Rivers. Catchment areas. Sacred places, sacred journeys. Tirupati – local to international. Lunch and coffee time conversations with my guru. All add up to the perfect recipe for learning geography.
In the late 1980s, I studied in the PhD program at the Geography Department at Kent State University, Kent, Ohio, USA. Among my teachers was my main guru, Dr Surinder Mohan Bhardwaj, who is now Professor Emeritus; retired but as active a geographer as ever!
There were three of us: Dr Bhardwaj, Jonathan Durr (then
an MA a student in the undergraduate program), and I. We had a lounge in our Department where we had our coffee/tea breaks (11-11:15 a.m. and 3-3:15 p.m.) and lunch breaks (12-1 p.m.).
Daily, during these breaks, we three invariably sat at the same table and chatted. The chats used to range
from the most hilarious stories to the most profoundly philosophical topics. In all this, of course, there was a lot of Geography!
I had only one formal course with Dr Bhardwaj. All the other geography I needed to learn, I learned during these conversations. They are among my most cherished memories. I still remember many things I learned during those sessions.
Today, I share one of the topics with you. I have to do this because I have to pass on to others (especially school students) what my guru taught me. It should not stay just in my mind.
In studying rivers, you will probably have studied the concept of drainage basins or catchment areas. The whole catchment area is like a basin (hence the name) surrounded by higher-altitude areas (hills, mountains). The smaller bodies of water (rivulets, gullies, streams, etc.) are the higher levels. Generally, by the time you reach the lower levels, more and more small streams will have joined to form larger streams.
All these tributaries eventually reach the bottom (lowest height) where the main river (‘main channel’) flows. (For example: Kaveri river basin.)
This main river is the one that ultimately reaches the sea.
This is the physical geography aspect.
This physical geographic system can be used as a model (metaphor) to understand how places of pilgrimage (sacred places) are organized.
At one of our many lunch conversations, Dr Bhardwaj explained how this model would work, using the example of Tirupati.
Use the diagram here to follow along.
He started with the smallest shrine – the pūjā room of many households where there is some kind of picture or icon of Balaji (the presiding deity of Tirupati; a manifestation of Vishnu). This level is shown on the rim of the bowl in orange dots.
This shrine attracts only the members of that household. You won’t see thousands of people thronging there every day for darśanam and pūjā!
People from many households often visit nearby Balaji shrines (shown as red diamonds). These nearby shrines have regional attraction – they are like the points where the tributaries to the main river meet to form ever-larger streams until they merge with the main river.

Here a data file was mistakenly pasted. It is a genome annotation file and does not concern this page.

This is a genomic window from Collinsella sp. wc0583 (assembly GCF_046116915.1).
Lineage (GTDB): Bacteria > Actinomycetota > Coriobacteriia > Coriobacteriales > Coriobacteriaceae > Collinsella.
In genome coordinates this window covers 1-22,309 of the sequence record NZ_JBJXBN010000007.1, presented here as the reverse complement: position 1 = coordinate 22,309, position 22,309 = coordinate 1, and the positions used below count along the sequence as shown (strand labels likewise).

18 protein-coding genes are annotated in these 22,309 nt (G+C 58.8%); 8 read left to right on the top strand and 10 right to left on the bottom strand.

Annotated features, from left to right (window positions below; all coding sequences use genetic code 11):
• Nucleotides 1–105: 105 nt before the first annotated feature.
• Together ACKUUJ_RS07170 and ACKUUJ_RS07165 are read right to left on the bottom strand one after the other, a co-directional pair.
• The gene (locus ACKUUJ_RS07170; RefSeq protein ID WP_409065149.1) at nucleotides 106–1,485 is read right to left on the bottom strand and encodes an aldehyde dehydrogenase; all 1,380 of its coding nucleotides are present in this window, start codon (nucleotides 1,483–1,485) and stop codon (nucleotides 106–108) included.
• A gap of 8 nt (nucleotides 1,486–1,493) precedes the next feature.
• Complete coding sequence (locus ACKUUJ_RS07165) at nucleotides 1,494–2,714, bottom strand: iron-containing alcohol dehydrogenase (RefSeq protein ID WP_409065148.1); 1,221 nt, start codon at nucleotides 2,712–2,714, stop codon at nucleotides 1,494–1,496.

Here, the numbers of people are larger, the shrine is larger, and the people come from a larger area than the household shrine.
- Kotey Venkataramana Swamy Temple, opp. Bangalore Medical College, Bengaluru.
- Vasantha Vallabharaya Swamy Temple, Vasanthapura, Bengaluru.
- “Chikka Tirupati” (literally, ‘Small Tirupati’), Malur Taluk.
- “Visa” Balaji, Chilkur, near Hyderabad.
- Sri Venkateswara Temple, Pittsburgh, Pennsylvania, USA.
Each level is at a certain “height” – I have used broken lines to show you what the contour lines might be. Recall that, in physical geography, a contour line connects all points of same height. Here, the “height” is used in a symbolic (metaphorical) sense. The height of the place of pilgrimage shows from how far and wide pilgrims come to that shrine. I have shown you this flow using curved arrows.
At the ‘bottom’ of this pilgrimage ‘basin’ is Tirupati – the most important and the original shrine (blue star in the diagram). All other shrines are merely replicas of this main shrine! Ultimately, devotees of Balaji consider Tirupati as the most important Balaji shrine – nothing beats a pilgrimage to Tirupati. The other shrines are for a quick nearby visit.
Modern transportation and other technologies make it much easier to go on pilgrimage to Tirupati today. This was not the case even a century ago, when visiting Tirupati was an arduous task. Imagine how it was even earlier!
So, the main ‘channel’ here is Tirupati. – the river that takes us to the sea. As we move from the local shrine to the main shrine, notice how we symbolically become part of something larger and larger until, ‘in the sea’ of devotion, we entirely lose ourselves (at least we are supposed to).
Recall this line आकाशात् पतितं तोयं यथा गच्छति सागरं | As the water from the skies goes towards the sea.
As Dr Bhardwaj taught me this model just using his hands to show how things work, I visualized a bowl on which this idea could be shown. Finally, after 28 years, I drew this diagram that was in mind for so long. (I used a bowl from my kitchen to make this picture. 🙂 )
Things you can do:
- Imagine how many other ‘levels’ you could add to this model for Balaji shrines.
- Apply this idea to other pilgrimages in Hinduism and other religions. You will likely find that there are organized levels of pilgrimage in many of them.
- If you have been on pilgrimage (any religion), how would you modify this geographical model? Share it with me using the contact us option on this site.
Correction: Jonathan Durr was an undergraduate student at the time, not an MA student. Thanks to him for this correction. 13 Sept. 2016
A version of this article appears in the Deccan Herald Student Edition, 15 September 2016.
Featured image, courtesy: By Vimalkalyan at English Wikipedia, CC BY 2.5
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